A South African transgender student has spoken out about her experiences at school, after being told by a teacher that she was “not a female” and lacked “female body parts.”
The 16-year-old student from Johannesburg who goes by the name Khwezi (to protect her identity) explained how she was left “crushed” by the teacher’s words.
“I was told by an educator that I didn’t qualify to partake in my school’s Women’s Day event due to the fact that ‘I am not a female’ and do not have the suitable body parts to identify myself as one.”
Recalling the discrimination she faced from a teacher, Khwezi explained that all female learners were required to purchase tickets of the price of R25 should they wish to attend the special function at the school hall.
“As a woman, I was willing to pay the set amount to join and be part of the function,” Khwezi told Mambaonline.
Khwezi claims that when she was about to pay, the teacher told her that she did not have “female body parts” to participate.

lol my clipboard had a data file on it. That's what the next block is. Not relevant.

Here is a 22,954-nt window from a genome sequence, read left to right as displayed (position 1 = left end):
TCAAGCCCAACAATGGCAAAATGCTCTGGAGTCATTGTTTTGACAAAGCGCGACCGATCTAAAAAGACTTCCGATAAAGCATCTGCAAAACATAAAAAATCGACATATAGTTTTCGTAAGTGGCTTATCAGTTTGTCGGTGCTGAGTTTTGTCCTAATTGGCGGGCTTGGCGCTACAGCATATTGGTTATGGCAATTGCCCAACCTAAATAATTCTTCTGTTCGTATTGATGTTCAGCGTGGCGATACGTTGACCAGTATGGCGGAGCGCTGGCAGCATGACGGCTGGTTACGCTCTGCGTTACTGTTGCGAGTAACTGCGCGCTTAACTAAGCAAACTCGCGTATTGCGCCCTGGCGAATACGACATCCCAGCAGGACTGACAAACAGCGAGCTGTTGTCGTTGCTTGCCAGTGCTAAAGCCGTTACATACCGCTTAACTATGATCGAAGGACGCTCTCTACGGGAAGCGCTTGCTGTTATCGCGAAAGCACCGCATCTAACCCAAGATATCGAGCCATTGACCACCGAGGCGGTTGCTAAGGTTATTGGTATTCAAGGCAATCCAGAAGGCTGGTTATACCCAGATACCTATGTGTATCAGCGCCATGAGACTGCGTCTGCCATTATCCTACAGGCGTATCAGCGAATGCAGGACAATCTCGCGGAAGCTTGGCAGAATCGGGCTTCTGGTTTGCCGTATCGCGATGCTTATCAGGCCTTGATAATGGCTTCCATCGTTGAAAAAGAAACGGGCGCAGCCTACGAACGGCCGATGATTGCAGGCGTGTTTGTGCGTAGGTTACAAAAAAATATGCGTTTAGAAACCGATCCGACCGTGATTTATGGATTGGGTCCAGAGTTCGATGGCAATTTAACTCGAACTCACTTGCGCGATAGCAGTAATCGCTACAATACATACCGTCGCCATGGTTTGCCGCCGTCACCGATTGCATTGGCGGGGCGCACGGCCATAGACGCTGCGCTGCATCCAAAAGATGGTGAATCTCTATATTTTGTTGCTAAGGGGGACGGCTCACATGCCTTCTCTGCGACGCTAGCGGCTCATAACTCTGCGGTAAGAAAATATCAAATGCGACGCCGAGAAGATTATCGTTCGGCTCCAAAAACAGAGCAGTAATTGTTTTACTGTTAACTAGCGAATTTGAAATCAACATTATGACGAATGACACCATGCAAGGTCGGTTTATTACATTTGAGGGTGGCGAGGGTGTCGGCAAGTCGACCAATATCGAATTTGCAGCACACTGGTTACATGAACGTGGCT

“I was crushed by the words,” Khwezi said, adding that she was not allowed to take part in the event alongside the other female pupils.
“On the day of the event, when it was time for the female learners to assemble at the hall to go to the function, I, unfortunately, I had to part ways with my female friends. It wasn’t easy for me as an individual to be hushed away from the hall doors by educators.”
Khwezi explained that while the special event was taking place, the male students were escorted to the field. “I, unfortunately, had to follow due to the fact that there were male educators escorting us and making sure nobody breaks away. This wasn’t easy for me because I have no male friends or even share a relationship with the majority of them due to the fact of their childish mindset on understanding my gender.”
With LGBTI advocacy groups calling for greater education for teachers and firmer guidelines around LGBTI issues in South Africa, Nkosana Mnisi, from the Gauteng Department of Education, said that students who are discriminated against because of their gender or sexual orientation should first report the matter to their school principals, teachers or someone who they trust.
“If nothing is done about the case then one can take it up either with the district office or even head office so that we can investigate. The thing is, the department would like these cases to be dealt with urgently for the learner to focus on his/her school work. So as long as the school was first informed, one can take it up with any of us.”